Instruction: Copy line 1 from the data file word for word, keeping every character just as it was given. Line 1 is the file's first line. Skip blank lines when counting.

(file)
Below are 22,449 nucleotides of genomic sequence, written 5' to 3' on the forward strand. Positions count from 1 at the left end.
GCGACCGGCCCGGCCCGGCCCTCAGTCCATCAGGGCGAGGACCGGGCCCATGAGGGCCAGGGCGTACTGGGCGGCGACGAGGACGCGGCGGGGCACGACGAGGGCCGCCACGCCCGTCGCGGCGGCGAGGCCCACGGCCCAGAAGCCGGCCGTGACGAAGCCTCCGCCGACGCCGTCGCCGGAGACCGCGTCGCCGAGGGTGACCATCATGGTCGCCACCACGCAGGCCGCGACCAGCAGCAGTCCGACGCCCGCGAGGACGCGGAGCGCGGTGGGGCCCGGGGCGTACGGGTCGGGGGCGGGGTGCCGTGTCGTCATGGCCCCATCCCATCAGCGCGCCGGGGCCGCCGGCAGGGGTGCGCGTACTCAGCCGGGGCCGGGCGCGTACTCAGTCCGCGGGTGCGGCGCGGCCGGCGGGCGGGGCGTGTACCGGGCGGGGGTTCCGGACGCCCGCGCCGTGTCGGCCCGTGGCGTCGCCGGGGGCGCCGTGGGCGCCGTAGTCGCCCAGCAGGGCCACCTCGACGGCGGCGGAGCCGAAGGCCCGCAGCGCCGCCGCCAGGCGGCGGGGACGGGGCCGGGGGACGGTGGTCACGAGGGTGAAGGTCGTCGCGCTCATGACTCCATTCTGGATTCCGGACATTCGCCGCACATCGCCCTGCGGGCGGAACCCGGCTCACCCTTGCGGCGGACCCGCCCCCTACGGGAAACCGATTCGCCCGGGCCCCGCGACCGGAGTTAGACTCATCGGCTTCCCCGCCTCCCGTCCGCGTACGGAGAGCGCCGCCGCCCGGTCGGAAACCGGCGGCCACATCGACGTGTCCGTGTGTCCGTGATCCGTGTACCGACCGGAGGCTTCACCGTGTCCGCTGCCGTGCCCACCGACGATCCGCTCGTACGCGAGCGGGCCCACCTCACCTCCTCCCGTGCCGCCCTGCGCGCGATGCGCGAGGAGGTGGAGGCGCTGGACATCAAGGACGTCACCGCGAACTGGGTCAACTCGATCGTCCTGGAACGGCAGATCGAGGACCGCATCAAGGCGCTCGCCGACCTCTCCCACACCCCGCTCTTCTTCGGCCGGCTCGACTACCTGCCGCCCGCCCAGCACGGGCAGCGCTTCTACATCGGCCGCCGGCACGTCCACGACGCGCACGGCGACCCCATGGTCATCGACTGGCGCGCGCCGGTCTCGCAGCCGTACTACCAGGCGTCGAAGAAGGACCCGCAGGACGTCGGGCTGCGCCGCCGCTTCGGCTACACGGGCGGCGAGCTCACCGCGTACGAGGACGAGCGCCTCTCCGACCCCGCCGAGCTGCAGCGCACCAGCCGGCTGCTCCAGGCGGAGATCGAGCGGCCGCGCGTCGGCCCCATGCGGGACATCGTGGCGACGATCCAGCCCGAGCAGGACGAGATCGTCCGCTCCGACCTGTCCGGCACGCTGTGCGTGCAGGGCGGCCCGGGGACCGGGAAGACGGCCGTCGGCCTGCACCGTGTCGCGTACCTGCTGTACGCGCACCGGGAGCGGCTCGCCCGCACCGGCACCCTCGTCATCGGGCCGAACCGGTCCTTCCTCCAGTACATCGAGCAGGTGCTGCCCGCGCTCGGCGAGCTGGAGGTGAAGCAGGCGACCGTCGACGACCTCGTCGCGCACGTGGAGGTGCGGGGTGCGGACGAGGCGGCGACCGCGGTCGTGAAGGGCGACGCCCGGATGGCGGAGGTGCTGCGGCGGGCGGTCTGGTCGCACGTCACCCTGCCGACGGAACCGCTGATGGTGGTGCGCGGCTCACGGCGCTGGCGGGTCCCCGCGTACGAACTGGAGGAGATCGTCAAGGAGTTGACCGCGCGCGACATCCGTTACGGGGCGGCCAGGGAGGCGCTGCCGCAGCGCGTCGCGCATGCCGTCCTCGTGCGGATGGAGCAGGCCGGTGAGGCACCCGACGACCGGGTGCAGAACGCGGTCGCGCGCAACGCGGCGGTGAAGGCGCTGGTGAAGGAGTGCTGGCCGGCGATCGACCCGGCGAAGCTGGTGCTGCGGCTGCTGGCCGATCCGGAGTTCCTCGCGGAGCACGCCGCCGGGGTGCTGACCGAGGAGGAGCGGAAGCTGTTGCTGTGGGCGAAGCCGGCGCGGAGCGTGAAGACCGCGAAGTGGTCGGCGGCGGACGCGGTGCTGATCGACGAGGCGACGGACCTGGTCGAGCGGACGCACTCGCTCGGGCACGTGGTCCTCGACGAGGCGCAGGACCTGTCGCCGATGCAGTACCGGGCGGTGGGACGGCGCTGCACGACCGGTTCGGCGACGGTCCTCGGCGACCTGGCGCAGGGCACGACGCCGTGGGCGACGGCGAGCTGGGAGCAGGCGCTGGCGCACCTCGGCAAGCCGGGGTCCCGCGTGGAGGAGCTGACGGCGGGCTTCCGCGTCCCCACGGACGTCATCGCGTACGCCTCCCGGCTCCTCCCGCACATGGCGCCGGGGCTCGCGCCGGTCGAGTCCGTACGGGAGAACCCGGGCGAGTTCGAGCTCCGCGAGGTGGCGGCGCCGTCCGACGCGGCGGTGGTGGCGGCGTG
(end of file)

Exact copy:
Below are 22,449 nucleotides of genomic sequence, written 5' to 3' on the forward strand. Positions count from 1 at the left end.